Jessica Dworkin, 58, was on a push scooter at Sixth Avenue at Houston Street when a tractor-trailer truck driver turned into her path and crushed her in August 2012. After Dworkin’s death, local residents clamored for safety fixes. Now more than two years later, and 18 months after proposing the changes to Manhattan Community Board 2, DOT is putting finishing touches on expansions to pedestrian space and changes to traffic signals in a bid to prevent future tragedies [PDF].Most of the concrete has already been cast, expanding the Houston Street median as it approaches the intersection from the east and enlarging pedestrian space between Houston and Bedford Streets on the west side of the intersection. A new pedestrian island has also been added to divide four lanes of westbound Houston. The changes not only break up Houston Street into shorter, more manageable distances for pedestrians, but also narrow the distance across Sixth Avenue on the south side of the intersection by 25 feet.
Posts from the "Pedestrian safety" Category
Rep. Peter DeFazio (D-OR) is already proving that he’ll put some muscle into the fight for bike and pedestrian safety in his new post as ranking member of the House Transportation and Infrastructure Committee.
DeFazio and Del. Eleanor Holmes Norton (D-DC), top Democrat on the Highways and Transit Subcommittee, have signed on to fellow T&I Democrat Rick Larsen (D-WA)’s letter asking the Government Accountability Office to look into the recent rise in bike and pedestrian fatalities, which increased 6 percent between 2011 and 2012.
At the state and federal level, efforts to improve the safety of walking and biking often blame the victim — as the Governors Highway Safety Association did when it flagged the recent increase in cyclist fatalities without noting that biking rates have gone up much more. DeFazio and company are emphasizing a much more fundamental problem: street design.
In their letter, they state:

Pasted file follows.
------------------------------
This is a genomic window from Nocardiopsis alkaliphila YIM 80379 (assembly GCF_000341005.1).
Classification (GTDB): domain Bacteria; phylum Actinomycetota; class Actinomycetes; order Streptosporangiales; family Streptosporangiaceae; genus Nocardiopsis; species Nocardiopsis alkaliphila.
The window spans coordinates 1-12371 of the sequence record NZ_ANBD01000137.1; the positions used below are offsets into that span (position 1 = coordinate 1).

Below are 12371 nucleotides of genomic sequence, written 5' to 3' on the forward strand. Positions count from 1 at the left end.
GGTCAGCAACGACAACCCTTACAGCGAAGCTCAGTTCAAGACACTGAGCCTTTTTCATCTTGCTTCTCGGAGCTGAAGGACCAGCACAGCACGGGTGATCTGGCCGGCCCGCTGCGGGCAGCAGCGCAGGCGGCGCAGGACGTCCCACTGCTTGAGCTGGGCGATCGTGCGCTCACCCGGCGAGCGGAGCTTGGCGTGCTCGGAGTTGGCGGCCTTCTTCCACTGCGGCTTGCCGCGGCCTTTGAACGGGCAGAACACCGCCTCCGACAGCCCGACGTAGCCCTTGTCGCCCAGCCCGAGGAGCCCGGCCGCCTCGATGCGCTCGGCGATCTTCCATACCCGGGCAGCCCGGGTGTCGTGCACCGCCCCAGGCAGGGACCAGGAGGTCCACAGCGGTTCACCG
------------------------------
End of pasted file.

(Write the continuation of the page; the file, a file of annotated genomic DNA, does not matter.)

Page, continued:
[W]e are concerned that conventional engineering practices have encouraged engineers to design roads at 5-15 miles per hour faster than the posted speed for the street. This typically means roads are designed and built with wider, straighter lanes and have fewer objects near the edges, more turn lanes, and wider turning radii at intersections. While these practices improve driving safety, a suspected unintended consequence is that drivers travel faster when they feel safer. Greater speeds can increase the frequency and severity of crashes with pedestrians and cyclists who are moving at much slower speeds and have much less protection than a motorized vehicle affords.
The GAO responds to lawmaker requests like these by investigating the matter and reporting back to help members of Congress develop a deeper understanding of the issues so they can set better policy. The GAO itself makes recommendations for improvement in the reports.
Large trucks designed for highways, with their huge wheels, sweeping turns, and enormous blind spots, are inherently dangerous on crowded city streets, and in the long run the freight system should be designed to eliminate them in populated areas. But in the meantime, improvements to vehicle design can reduce the risks to pedestrians and cyclists. Lives can be saved by installing a side rail or panel between a truck’s wheels that keeps pedestrians and cyclists, if they are struck, from being crushed as the vehicle keeps moving forward.
The de Blasio administration is expected to release a report soon about how this safety feature can be rolled out in New York, but inaction from Albany and Washington threatens to dwarf any city action by keeping large numbers of dangerous trucks legally operating on city streets.
Research from nations that do require side guards shows clear safety benefits. After the United Kingdom began requiring side guards on most new trucks in 1986, there was a 61 percent drop in cyclist fatalities and a 20 percent drop in pedestrian deaths in the types of crashes side guards are designed to mitigate. Researchers at Transport for London say strengthening the UK’s side guard requirements could save the lives of at least two additional pedestrians and cyclists each year in that city alone [PDF]. Side guards have been required on trucks across the European Union since 1989, and are also standard equipment in Japan. They have not yet been mandated in Australia or Canada, which abruptly halted its own study of side guards last year.
Here in the United States, the National Transportation Safety Board last year recommended installing side guards on large trucks, but the National Highway Traffic Safety Administration, which regulates truck design, hasn’t yet passed a rule requiring them. NHTSA says it could propose new trailer guard rules, though not necessarily for side guards, by the middle of next year.
In the absence of a federal rule, cities can take immediate steps by installing side guards on municipally-owned trucks. Boston has taken the lead among American cities and New York might soon follow.